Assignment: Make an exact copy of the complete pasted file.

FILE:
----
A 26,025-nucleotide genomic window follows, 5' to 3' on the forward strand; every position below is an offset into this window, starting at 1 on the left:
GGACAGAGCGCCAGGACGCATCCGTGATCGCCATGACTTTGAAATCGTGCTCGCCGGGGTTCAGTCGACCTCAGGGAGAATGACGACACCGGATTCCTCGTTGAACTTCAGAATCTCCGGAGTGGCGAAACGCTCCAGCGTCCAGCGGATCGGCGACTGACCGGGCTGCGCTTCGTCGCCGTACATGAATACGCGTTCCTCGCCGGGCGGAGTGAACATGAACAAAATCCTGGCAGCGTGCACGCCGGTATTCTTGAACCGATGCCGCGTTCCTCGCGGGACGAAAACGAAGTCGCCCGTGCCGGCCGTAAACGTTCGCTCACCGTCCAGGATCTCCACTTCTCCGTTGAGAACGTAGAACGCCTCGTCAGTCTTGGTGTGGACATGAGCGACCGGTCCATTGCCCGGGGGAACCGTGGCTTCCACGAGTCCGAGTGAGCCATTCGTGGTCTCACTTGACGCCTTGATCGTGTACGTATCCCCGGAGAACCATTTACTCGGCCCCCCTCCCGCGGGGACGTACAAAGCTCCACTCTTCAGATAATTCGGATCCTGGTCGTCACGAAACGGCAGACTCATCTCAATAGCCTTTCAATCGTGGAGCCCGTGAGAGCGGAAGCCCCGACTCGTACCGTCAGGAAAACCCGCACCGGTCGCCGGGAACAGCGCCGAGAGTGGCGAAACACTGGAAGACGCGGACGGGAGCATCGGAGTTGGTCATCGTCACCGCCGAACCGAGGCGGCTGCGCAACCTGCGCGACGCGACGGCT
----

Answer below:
A 26,025-nucleotide genomic window follows, 5' to 3' on the forward strand; every position below is an offset into this window, starting at 1 on the left:
GGACAGAGCGCCAGGACGCATCCGTGATCGCCATGACTTTGAAATCGTGCTCGCCGGGGTTCAGTCGACCTCAGGGAGAATGACGACACCGGATTCCTCGTTGAACTTCAGAATCTCCGGAGTGGCGAAACGCTCCAGCGTCCAGCGGATCGGCGACTGACCGGGCTGCGCTTCGTCGCCGTACATGAATACGCGTTCCTCGCCGGGCGGAGTGAACATGAACAAAATCCTGGCAGCGTGCACGCCGGTATTCTTGAACCGATGCCGCGTTCCTCGCGGGACGAAAACGAAGTCGCCCGTGCCGGCCGTAAACGTTCGCTCACCGTCCAGGATCTCCACTTCTCCGTTGAGAACGTAGAACGCCTCGTCAGTCTTGGTGTGGACATGAGCGACCGGTCCATTGCCCGGGGGAACCGTGGCTTCCACGAGTCCGAGTGAGCCATTCGTGGTCTCACTTGACGCCTTGATCGTGTACGTATCCCCGGAGAACCATTTACTCGGCCCCCCTCCCGCGGGGACGTACAAAGCTCCACTCTTCAGATAATTCGGATCCTGGTCGTCACGAAACGGCAGACTCATCTCAATAGCCTTTCAATCGTGGAGCCCGTGAGAGCGGAAGCCCCGACTCGTACCGTCAGGAAAACCCGCACCGGTCGCCGGGAACAGCGCCGAGAGTGGCGAAACACTGGAAGACGCGGACGGGAGCATCGGAGTTGGTCATCGTCACCGCCGAACCGAGGCGGCTGCGCAACCTGCGCGACGCGACGGCT